The Secrets We Kept by Lara Prescott

The Secrets We Kept is a novel about a novel. Lara Prescott has written a fictionalised account of the battle to publish Doctor Zhivago and its repercussions, and the CIA subterfuge in getting it read by Russians.

Edmund Wilson wrote in The New Yorker in 1958 that “Doctor Zhivago will, I believe, come to stand as one of the great events in man’s literary and moral history”. The Kremlin did not agree. It suppressed Boris Pasternak’s novel and it was not published in the Soviet Union until 1988.

Doctor Zhivago is the story of the physician and poet Yuri Zhivago and his struggles in the turbulent and tragic decades of the first half of the 20th century, spanning the Tsarist age, the Bolshevik and the Stalin years. He falls passionately in love with Lara Antipova (memorably played by Julie Christie in David Lean’s 1965 film) but woven through the epic love story is a disillusionment with revolutionary ideas.

Lara Prescott.jpg

Domestic Noir with Lisa Jewell and Louise Candlish

If you enjoyed Gillian Flynn’s Gone Girl, Liane Moriarty’s Big Little Lies or Louise Doughty’s recent Platform Seven, then you are already a fan of domestic noir. This sub-genre of crime fiction was defined by the writer Julia Crouch as, rather thrillingly, having “as its base a broadly feminist view that the domestic sphere is a challenging and sometimes dangerous prospect for its inhabitants”. Novels in this category usually take place in the home and workplaces and they often focus on the female experience.

I’ll be discussing domestic noir with Lisa Jewell and Louise Candlish, alongside their brilliant new novels The Family Upstairs and Those People, over wine at Dulwich Books on Tuesday 1st October from 7pm. Tickets are still available via the link below. Join us!

Lisa Jewell.jpg

Sweet Sorrow by David Nicholls

Those of us who love David Nicholls’s work feel a sense of apprehension every time he announces a new project: can it possibly be as good as his last? And thankfully, we can all rest easy, it really can. We adored the grown up melancholy as well as the set-piece hilarity of his previous, Booker-longlisted novel, Us, about a middle-aged couple in crisis. And his screenplay for the television version of Edward St Aubyn’s electric series of Patrick Melrose novels remains one of the best things we’ve seen on television.

In his latest novel, Sweet Sorrow, he returns to first love, the subject of his smash hit bestseller One Day. Our hero is Charlie Lewis who has just finished his GCSEs in a small Sussex town in the summer of 1997. In describing the town, Nicholls recalls Tracey Thorn writing about her adolescence in her memoir Another Planet and how one’s hometown can seem a metaphor for a life where nothing materialises.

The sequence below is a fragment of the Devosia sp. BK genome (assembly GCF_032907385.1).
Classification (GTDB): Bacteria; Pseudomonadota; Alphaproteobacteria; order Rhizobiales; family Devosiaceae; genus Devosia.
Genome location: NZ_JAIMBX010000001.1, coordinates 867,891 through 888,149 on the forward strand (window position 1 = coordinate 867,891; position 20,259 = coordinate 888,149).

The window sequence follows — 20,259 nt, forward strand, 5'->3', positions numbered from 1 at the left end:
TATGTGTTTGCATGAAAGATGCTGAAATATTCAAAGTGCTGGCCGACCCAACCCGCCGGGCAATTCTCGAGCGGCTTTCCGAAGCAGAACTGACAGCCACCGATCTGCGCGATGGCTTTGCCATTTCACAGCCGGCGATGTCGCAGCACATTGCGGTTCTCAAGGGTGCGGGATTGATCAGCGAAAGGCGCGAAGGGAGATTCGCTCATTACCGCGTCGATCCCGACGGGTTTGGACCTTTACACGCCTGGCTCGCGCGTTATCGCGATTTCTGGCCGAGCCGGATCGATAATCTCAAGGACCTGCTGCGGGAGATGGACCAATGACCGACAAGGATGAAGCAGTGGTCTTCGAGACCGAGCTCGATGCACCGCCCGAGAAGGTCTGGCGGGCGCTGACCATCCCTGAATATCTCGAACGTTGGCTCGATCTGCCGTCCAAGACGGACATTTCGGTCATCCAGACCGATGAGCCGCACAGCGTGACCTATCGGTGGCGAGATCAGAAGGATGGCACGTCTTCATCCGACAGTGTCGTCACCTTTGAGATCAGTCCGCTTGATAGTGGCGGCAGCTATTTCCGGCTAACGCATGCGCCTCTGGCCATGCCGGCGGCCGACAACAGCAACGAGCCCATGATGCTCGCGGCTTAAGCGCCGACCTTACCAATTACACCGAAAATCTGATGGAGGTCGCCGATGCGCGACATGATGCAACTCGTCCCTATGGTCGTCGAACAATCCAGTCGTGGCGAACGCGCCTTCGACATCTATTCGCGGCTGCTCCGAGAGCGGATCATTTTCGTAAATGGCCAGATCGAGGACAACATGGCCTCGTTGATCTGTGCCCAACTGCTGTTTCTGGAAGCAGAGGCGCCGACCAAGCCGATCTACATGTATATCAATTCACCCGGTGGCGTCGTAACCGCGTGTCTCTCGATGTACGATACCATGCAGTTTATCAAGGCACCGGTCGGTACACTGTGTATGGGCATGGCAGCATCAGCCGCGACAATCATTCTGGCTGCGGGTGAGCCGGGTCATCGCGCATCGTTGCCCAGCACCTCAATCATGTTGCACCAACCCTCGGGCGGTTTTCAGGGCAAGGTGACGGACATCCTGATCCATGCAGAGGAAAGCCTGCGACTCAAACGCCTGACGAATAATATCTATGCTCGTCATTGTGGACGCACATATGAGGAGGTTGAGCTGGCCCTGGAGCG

Platform Seven by Louise Doughty

Platform Seven, Louise Doughty’s ninth novel, begins with the suicide of a man who throws himself under a train at 4am at Peterborough Station. He is observed by the narrator — the ghost of a woman called Lisa Evans, who died in similar circumstances 18 months before.

Those of us who baulk at being told a story by a ghost can be reassured that Doughty fully inhabits the character of this insecure thirtysomething teacher. The mystery over Lisa’s death is the engine that powers the plot.

Though Lisa is not a particularly remarkable person, she is credible and her plight moving. Doughty depicts her emotionally abusive relationship with her toxic boyfriend with skill and empathy. She evokes a textbook case of “gaslighting”, without ever using the buzzword (which refers to the way women are made to doubt their sanity by manipulative partners).


Mortimer House Kitchen

Mortimer House is a 2,900-square-metre members’ club in a seven-storey block on Mortimer Street in Fitzrovia and includes co-working spaces, bars and lounges for its lucky members. The restaurant is open to the public, though, and how inviting it is! The room is large, well-spaced and softly-lit. The design company AvroKO has even fitted acoustic panels in the ceiling so that you can have a quiet conversation in a busy room. The chef here is Lello Favuzzi, formerly of the acclaimed Shoreditch Italian restaurant L’Anima.

The most challenging thing might be working out which combination of which sized plates will leave you full. There are not just small plates here but medium and also large.


Forgotten Fiction Book Club: The Edible Woman

The Edible Woman.jpg

“We get along by a symbiotic adjustment of habits and with a minimum of that pale-mauve hostility you often find among women.”

Forgotten Fiction is a monthly book club where we travel back in time to rediscover 'lost' literary gems of the 20th Century.

Hosted by me, just ahead of the publication of Margaret Atwood's The Testaments in September, we will discuss The Edible Woman, the 1969 novel that helped to establish her as a prose writer of major significance. It is the story of a young woman whose sane, structured, consumer-oriented world starts to slip out of focus. Following her engagement, Marian feels her body and her self are becoming separated.

This will also be last session as host of Forgotten Fiction so there will be cake.

Numbers strictly limited, please book promptly to avoid disappointment. Tickets are £8/£6 (students) and include a gin cocktail